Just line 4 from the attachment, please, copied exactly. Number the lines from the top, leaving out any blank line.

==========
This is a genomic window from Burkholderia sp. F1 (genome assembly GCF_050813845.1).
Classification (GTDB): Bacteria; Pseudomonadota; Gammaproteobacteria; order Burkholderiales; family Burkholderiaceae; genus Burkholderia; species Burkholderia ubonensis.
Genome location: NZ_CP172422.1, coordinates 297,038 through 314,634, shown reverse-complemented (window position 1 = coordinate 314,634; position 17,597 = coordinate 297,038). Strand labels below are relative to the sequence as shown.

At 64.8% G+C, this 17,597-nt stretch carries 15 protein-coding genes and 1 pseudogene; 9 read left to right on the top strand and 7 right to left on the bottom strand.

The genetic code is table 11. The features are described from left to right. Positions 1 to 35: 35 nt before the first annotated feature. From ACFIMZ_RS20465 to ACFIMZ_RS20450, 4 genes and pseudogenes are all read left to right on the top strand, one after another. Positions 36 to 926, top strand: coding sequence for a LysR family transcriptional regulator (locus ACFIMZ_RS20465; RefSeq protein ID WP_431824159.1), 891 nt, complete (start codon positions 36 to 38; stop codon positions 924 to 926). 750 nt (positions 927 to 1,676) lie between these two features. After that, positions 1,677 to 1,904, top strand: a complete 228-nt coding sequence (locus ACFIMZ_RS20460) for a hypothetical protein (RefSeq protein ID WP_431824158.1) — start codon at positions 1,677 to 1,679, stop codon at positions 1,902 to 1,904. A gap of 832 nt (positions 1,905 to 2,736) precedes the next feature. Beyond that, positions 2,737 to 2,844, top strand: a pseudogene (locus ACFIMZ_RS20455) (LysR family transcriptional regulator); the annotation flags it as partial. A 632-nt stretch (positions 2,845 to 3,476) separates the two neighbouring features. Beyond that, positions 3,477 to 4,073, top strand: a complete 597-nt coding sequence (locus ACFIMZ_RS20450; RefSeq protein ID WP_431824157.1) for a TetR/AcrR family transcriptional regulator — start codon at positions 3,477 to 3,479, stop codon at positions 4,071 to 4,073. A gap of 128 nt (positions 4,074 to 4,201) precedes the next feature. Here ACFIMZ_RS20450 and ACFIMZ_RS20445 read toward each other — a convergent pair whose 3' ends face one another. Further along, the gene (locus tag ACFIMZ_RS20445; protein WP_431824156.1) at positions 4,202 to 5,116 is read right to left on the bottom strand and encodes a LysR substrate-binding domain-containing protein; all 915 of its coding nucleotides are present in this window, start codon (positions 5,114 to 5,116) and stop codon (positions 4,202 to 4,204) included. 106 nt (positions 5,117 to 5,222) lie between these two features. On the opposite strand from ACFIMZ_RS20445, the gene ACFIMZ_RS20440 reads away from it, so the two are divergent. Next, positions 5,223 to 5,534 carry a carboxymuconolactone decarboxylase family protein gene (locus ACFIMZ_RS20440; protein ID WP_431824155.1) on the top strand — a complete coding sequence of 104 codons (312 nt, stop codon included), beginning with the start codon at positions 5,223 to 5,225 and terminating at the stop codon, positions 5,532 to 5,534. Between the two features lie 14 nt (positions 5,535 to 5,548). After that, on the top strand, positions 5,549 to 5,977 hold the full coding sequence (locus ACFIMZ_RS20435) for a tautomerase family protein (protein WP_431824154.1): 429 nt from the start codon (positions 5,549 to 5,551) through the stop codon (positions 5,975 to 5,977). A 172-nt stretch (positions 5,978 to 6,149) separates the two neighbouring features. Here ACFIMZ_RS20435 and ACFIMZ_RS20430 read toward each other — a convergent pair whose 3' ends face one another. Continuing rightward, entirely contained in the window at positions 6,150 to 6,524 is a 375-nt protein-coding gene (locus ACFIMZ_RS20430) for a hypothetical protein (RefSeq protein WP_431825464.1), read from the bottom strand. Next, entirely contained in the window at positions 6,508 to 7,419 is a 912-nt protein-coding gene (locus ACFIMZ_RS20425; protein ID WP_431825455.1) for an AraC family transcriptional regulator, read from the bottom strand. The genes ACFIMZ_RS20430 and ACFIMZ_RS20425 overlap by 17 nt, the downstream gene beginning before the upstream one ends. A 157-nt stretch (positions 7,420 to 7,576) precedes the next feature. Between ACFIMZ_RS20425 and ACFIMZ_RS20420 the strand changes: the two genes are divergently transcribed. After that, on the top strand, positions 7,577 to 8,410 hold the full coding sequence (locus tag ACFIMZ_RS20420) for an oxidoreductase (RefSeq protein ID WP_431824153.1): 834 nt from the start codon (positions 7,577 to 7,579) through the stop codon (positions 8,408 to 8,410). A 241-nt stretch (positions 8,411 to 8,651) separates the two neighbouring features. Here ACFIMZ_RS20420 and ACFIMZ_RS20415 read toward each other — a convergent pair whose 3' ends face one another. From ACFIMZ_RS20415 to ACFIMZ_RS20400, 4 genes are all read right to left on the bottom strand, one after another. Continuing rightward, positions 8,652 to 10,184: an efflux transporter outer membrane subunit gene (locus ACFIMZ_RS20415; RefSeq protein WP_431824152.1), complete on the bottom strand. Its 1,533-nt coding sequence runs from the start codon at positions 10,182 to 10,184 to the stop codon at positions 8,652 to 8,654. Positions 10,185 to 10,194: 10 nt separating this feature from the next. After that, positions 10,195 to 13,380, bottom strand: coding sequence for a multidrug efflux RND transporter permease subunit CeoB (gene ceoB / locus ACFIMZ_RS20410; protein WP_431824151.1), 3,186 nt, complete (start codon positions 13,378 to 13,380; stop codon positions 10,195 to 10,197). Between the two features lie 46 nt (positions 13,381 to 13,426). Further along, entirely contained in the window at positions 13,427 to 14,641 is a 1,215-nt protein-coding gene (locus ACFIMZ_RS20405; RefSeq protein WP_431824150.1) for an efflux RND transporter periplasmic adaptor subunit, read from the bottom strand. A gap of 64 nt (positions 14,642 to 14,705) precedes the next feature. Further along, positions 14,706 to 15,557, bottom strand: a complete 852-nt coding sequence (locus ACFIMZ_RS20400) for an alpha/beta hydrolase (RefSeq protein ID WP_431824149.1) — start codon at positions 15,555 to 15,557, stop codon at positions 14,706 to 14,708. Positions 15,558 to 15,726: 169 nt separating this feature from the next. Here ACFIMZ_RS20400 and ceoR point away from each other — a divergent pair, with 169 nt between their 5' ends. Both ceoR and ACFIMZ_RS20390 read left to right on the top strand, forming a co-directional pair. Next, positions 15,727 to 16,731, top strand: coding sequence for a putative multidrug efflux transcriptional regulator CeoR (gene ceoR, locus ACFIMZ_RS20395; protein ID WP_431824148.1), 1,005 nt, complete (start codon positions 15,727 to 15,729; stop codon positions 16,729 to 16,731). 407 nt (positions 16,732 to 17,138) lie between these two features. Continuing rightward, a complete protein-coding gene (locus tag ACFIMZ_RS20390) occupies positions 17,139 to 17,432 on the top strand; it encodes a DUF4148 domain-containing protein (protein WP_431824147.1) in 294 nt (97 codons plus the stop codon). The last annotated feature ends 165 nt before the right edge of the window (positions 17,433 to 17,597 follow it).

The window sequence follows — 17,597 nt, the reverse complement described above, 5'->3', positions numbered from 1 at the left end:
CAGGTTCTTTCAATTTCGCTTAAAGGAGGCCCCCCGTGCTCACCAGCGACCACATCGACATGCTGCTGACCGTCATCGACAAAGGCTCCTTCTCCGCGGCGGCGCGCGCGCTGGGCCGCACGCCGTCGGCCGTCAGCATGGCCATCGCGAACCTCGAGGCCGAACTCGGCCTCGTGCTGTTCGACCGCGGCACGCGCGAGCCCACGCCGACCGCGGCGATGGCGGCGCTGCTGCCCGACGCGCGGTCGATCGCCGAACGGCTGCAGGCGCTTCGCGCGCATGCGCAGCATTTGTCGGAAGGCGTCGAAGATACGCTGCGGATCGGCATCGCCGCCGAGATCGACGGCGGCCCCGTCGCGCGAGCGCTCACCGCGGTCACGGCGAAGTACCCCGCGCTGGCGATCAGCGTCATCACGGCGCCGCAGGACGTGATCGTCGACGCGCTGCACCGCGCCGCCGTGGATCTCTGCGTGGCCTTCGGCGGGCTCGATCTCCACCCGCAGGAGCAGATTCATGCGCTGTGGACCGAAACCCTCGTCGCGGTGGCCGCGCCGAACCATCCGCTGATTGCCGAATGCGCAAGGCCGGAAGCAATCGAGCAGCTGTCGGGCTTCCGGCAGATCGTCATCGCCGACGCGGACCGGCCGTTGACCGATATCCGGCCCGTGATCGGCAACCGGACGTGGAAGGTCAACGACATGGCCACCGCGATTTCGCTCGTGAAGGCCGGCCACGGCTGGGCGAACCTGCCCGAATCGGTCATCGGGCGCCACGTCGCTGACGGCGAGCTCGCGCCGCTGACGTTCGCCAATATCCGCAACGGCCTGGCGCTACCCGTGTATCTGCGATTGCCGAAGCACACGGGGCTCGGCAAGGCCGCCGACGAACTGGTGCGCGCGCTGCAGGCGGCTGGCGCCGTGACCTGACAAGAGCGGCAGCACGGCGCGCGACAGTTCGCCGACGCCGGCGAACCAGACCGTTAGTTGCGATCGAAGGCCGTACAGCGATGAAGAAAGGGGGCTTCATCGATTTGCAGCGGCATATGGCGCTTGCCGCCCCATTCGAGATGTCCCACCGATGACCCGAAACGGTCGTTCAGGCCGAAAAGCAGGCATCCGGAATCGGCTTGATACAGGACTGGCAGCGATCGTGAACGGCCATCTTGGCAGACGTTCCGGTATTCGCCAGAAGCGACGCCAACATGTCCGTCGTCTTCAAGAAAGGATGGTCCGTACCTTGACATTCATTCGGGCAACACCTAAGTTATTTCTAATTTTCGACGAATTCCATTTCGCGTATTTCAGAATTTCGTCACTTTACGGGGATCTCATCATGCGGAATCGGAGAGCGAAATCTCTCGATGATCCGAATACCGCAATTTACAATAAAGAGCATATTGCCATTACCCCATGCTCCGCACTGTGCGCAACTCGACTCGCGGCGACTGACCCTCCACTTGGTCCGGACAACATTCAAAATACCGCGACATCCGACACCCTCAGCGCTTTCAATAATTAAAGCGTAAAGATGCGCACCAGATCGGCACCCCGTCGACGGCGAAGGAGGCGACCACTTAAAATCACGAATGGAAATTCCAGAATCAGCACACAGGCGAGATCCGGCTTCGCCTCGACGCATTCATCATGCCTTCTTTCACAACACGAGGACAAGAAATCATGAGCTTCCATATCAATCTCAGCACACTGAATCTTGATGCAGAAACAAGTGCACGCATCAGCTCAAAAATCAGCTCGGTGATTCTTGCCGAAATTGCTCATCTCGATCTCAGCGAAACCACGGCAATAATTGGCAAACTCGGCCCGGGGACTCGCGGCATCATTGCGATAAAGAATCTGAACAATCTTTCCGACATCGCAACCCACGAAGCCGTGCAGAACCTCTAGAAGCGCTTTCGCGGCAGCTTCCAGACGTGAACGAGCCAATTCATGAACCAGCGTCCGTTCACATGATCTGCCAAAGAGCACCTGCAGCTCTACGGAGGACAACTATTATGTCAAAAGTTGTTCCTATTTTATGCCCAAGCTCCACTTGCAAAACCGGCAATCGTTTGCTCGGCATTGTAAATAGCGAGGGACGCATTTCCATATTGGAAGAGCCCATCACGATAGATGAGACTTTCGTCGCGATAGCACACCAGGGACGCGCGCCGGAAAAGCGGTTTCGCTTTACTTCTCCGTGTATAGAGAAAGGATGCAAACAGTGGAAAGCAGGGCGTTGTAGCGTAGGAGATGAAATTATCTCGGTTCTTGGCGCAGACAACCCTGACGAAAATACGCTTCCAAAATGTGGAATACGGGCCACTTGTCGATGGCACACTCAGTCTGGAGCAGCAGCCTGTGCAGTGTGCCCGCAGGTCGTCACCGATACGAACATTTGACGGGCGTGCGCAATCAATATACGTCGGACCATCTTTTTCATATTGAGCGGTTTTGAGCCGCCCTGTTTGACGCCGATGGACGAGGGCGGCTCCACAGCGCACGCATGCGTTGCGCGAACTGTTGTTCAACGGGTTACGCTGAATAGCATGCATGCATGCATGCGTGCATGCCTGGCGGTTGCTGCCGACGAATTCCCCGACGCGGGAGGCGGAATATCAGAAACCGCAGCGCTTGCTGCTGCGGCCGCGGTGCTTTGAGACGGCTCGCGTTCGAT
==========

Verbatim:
At 64.8% G+C, this 17,597-nt stretch carries 15 protein-coding genes and 1 pseudogene; 9 read left to right on the top strand and 7 right to left on the bottom strand.